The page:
Tripurdaman Singh’s latest brings us the drama and action of the final days of debate and disagreement that culminated in the adoption of the first amendment to the Constitution.
Sixteen Stormy Days: The Story of the First Amendment to the Constitution of India. Tripurdaman Singh. Penguin. Rs 599. 268 Pages.
On 26 January 1950, India gave itself one of the most radical and revolutionary constitutions in the world. The document, prepared by an unrepresentative assembly, gave Indians freedom of speech, freedom of conscience, freedom from arbitrary arrest, a strong judiciary, and full adult franchise.
But less than 16 months later, in June 1951, even before the first Indian cast his first vote in a general election, this brave new world of freedom crashed as Jawaharlal Nehru and Sardar Vallabhbhai Patel – thwarted by the courts on everything from continuing with preventive detentions to land reform and reservations for the scheduled castes and tribes – moved the first amendment to the Constitution.
This amendment abridged the rights to freedom of speech (Article 19), property (Article 31), and non-discriminatory treatment (Article 15). It also brought in the pernicious idea of retrospective legislation and created a schedule (the ninth schedule) where laws could not be challenged in courts even if they violated the fundamental rights of citizens.
India’s bold new march away from colonial restrictions resulted in an about-turn fairly quickly.
Tripurdaman Singh’s Sixteen Stormy Days brings us the drama and action of the final days of debate and disagreement that culminated in the adoption of the first amendment by an interim parliament. The amendment faced tremendous opposition from both Congress and non-Congress parties, not to speak of the media, but it got passed with 228 ayes, 20 noes and as many as 50 abstentions.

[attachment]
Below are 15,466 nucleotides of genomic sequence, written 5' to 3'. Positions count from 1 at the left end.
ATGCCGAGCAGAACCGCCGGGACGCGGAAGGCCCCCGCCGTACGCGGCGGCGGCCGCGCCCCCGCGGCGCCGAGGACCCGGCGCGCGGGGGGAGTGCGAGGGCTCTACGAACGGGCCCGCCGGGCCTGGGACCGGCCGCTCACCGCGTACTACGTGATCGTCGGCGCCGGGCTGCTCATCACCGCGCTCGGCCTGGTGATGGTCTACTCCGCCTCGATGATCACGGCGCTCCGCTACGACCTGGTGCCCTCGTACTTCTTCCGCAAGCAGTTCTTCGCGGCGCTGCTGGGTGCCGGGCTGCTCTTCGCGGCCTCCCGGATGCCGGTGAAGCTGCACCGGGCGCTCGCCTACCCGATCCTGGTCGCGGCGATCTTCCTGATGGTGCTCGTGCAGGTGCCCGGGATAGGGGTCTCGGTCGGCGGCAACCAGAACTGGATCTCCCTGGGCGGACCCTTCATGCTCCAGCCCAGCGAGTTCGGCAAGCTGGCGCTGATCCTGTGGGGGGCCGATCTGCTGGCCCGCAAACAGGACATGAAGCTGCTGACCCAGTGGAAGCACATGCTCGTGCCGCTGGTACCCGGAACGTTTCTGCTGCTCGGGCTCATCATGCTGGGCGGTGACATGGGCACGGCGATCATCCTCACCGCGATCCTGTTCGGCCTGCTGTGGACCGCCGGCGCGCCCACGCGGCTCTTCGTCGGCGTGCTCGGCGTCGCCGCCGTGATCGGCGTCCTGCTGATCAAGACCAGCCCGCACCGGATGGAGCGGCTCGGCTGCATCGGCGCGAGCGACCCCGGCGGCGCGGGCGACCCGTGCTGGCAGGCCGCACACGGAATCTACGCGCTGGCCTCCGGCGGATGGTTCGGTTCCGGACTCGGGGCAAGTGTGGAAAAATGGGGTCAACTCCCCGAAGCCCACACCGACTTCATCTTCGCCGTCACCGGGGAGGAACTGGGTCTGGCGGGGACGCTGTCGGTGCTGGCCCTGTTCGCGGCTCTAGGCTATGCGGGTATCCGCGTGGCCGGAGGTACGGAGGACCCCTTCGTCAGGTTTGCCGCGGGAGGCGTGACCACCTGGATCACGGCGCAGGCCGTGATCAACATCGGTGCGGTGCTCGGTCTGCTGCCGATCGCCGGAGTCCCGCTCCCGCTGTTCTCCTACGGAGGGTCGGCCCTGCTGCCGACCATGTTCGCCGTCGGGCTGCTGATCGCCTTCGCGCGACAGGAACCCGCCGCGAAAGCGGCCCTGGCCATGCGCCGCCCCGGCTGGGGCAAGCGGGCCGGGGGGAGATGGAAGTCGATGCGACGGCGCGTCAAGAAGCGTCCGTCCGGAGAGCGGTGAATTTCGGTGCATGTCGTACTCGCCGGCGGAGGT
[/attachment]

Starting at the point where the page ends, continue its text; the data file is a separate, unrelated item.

It got passed purely because of the personalities of Nehru and Patel. Anglo-Indian educationist Frank Anthony justified his final backing for the amendment with this ridiculous statement: “The only way to stop the inevitable, ultimate dictatorship, communist dictatorship, is a dictatorship of Jawaharlal Nehru.” Another member said that if Patel hadn’t backed the amendment, the bill would have been called a “black bill”.
A contrast with the US first amendment makes for interesting reading. The US first amendment extended the area of free speech and conscience with these simple words: “Congress shall make no law respecting an establishment of religion, or prohibiting the free exercise thereof; or abridging the freedom of speech, or of the press; or the right of the people peaceably to assemble, and to petition the government for a redress of grievances.”
India’s first amendment did exactly the opposite with higher restrictions on free speech, leading one to wonder whether the constituent assembly drafted the original constitution in a fit of delusion about how a raucous, diverse and cacophonic population could be governed without colonial-era restrictions and laws.
The first amendment introduced far-reaching changes to the original intent of the constitution, effectively negating the lusty freedoms it sought to confer on citizens newly freed from colonial rule. The drafters of the constitution were keen to distance themselves from the heavy-handed rule of India’s colonial administration, but as the media, courts and political parties – especially the communists – started taking advantage of the new freedoms, Parliament went back to the same restrictive and draconian laws that the departing British used to keep Indians in check.